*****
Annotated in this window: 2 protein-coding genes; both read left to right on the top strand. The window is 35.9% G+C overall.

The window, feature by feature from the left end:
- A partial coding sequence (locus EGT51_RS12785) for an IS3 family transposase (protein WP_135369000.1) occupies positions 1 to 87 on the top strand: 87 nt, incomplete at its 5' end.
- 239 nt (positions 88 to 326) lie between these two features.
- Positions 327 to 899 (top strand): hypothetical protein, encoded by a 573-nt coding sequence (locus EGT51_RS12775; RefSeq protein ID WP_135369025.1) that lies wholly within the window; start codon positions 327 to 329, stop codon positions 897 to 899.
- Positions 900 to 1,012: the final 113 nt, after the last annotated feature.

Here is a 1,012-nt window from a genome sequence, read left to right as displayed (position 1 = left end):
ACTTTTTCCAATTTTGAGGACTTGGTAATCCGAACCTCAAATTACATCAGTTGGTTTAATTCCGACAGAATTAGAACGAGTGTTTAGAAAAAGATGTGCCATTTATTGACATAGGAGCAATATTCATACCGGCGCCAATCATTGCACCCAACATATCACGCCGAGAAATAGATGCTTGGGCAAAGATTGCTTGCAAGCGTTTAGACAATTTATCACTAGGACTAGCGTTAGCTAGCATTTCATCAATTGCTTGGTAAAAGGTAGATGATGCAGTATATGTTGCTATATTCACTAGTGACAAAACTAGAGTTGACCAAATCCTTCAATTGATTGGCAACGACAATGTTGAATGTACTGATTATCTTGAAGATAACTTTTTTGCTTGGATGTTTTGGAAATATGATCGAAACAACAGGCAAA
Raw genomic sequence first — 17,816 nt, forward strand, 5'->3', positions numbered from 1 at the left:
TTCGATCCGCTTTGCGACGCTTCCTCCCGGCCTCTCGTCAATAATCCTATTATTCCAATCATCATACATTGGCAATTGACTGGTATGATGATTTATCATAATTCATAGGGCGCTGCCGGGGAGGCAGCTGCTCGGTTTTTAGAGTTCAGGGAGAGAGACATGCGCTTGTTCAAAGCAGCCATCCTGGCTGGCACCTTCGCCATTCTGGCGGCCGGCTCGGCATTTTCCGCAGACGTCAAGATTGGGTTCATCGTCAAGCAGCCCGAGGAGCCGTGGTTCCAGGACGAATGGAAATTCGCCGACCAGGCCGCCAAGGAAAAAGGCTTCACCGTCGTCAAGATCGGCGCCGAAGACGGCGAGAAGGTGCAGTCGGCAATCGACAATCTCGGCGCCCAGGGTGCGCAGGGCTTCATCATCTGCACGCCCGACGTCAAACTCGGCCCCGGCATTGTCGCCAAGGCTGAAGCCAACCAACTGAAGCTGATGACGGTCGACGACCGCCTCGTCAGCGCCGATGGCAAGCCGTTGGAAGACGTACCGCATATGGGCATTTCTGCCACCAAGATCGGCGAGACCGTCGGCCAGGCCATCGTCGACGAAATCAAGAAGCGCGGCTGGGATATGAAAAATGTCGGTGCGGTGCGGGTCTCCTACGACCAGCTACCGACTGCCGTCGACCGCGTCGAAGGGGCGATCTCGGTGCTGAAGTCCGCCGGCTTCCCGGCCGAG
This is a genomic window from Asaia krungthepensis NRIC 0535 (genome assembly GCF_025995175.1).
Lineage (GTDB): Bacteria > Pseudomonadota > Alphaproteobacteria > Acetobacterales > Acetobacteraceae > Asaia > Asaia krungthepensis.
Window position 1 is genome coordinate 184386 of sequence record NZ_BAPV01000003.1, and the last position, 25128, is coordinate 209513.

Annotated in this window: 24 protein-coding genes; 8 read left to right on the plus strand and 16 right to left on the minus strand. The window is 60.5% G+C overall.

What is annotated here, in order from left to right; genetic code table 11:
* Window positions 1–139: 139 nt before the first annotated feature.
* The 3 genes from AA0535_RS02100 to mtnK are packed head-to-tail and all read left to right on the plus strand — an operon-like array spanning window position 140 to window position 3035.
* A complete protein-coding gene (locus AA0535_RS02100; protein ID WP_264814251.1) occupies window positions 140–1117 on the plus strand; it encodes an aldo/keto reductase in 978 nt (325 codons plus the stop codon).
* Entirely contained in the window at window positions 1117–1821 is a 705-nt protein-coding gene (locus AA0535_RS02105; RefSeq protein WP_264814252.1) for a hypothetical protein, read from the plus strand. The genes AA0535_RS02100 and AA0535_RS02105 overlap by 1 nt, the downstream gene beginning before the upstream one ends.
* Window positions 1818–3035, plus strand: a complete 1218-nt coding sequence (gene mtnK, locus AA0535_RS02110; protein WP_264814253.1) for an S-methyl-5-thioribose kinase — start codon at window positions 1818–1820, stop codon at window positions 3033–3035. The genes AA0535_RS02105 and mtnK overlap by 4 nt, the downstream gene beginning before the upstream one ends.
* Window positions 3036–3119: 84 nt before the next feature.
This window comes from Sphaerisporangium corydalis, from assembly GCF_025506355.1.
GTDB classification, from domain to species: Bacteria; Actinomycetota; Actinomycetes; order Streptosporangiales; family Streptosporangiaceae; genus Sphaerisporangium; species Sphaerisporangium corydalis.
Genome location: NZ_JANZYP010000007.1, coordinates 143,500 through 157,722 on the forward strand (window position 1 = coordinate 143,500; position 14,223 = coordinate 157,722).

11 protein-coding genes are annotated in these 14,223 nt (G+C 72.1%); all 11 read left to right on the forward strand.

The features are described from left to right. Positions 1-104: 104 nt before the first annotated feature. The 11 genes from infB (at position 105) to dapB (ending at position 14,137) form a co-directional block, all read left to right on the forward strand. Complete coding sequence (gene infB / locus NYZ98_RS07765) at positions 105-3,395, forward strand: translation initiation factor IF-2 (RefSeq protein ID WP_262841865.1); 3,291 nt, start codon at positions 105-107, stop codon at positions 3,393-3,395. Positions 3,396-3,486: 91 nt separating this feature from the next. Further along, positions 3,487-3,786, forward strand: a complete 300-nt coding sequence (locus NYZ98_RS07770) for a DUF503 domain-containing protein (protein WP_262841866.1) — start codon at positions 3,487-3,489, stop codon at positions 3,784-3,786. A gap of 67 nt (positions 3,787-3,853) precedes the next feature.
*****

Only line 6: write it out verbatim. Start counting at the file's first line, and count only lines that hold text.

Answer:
- Positions 900 to 1,012: the final 113 nt, after the last annotated feature.